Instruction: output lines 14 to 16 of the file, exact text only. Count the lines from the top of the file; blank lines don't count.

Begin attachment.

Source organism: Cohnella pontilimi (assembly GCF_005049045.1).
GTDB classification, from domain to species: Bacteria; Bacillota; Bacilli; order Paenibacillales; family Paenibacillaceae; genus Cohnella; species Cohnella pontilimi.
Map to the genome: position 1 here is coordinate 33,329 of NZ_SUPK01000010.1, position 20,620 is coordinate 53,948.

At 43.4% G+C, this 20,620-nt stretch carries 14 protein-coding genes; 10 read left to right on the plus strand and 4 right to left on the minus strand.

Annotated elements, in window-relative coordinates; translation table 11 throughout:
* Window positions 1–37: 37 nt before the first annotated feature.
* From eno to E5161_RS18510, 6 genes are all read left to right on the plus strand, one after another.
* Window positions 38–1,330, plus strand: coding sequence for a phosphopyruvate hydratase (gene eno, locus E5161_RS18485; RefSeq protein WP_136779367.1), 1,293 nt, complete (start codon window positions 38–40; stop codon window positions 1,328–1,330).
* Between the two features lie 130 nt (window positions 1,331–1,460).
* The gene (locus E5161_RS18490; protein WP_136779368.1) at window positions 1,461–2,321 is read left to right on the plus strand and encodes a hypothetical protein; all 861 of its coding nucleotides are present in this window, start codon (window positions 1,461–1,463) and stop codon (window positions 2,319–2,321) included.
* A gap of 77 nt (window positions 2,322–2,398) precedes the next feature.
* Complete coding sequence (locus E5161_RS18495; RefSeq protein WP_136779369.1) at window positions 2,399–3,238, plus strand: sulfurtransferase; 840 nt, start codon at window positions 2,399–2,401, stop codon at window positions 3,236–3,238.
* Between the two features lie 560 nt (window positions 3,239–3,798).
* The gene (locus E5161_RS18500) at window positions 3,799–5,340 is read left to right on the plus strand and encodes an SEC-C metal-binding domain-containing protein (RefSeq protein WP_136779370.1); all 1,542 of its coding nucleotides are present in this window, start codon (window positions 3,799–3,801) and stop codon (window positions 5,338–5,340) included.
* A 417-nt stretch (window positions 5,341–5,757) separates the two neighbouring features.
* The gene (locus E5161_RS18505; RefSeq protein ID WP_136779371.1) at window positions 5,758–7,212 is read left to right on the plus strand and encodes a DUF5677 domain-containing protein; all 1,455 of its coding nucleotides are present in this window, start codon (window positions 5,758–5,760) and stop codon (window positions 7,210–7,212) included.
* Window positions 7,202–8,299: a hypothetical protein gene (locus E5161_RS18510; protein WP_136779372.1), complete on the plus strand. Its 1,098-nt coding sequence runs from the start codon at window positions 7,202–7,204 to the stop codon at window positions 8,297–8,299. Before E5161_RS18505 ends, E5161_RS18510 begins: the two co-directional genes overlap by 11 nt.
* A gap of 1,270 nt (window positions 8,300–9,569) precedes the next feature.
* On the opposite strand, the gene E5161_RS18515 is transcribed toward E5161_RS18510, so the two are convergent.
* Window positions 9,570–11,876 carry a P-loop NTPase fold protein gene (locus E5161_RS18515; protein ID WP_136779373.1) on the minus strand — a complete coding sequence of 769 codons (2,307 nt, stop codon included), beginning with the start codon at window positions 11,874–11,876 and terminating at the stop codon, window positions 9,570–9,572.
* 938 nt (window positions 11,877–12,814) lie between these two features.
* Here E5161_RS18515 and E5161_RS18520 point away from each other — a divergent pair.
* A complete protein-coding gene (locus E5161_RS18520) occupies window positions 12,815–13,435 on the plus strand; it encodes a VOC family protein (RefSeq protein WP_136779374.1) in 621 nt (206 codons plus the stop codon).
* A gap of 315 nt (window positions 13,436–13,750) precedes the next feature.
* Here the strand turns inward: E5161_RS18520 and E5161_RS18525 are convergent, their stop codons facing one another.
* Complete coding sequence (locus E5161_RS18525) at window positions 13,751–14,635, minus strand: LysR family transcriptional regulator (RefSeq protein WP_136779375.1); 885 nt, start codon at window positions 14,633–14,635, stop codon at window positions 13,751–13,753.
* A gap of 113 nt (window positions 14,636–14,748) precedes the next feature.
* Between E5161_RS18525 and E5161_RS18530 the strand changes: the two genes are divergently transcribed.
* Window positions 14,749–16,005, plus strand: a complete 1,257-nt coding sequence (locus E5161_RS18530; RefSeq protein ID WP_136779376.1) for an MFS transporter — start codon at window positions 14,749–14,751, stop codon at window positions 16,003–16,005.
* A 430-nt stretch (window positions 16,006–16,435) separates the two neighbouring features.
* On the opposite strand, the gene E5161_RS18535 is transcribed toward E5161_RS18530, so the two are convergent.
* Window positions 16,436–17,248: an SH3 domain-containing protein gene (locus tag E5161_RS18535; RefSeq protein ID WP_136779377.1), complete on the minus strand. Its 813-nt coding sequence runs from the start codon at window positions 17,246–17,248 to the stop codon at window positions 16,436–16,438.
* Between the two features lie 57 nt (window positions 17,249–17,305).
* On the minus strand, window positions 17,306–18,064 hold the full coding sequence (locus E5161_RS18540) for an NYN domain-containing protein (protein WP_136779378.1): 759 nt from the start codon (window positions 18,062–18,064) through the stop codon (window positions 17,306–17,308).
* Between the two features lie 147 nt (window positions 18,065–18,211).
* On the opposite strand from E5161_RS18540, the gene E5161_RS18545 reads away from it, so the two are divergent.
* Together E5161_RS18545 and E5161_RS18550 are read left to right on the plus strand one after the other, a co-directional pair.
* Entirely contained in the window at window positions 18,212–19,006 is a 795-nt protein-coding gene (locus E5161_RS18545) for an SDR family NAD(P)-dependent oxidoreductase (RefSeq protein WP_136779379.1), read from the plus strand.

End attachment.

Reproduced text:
* The gene (locus E5161_RS18500) at window positions 3,799–5,340 is read left to right on the plus strand and encodes an SEC-C metal-binding domain-containing protein (RefSeq protein WP_136779370.1); all 1,542 of its coding nucleotides are present in this window, start codon (window positions 3,799–3,801) and stop codon (window positions 5,338–5,340) included.
* A 417-nt stretch (window positions 5,341–5,757) separates the two neighbouring features.
* The gene (locus E5161_RS18505; RefSeq protein ID WP_136779371.1) at window positions 5,758–7,212 is read left to right on the plus strand and encodes a DUF5677 domain-containing protein; all 1,455 of its coding nucleotides are present in this window, start codon (window positions 5,758–5,760) and stop codon (window positions 7,210–7,212) included.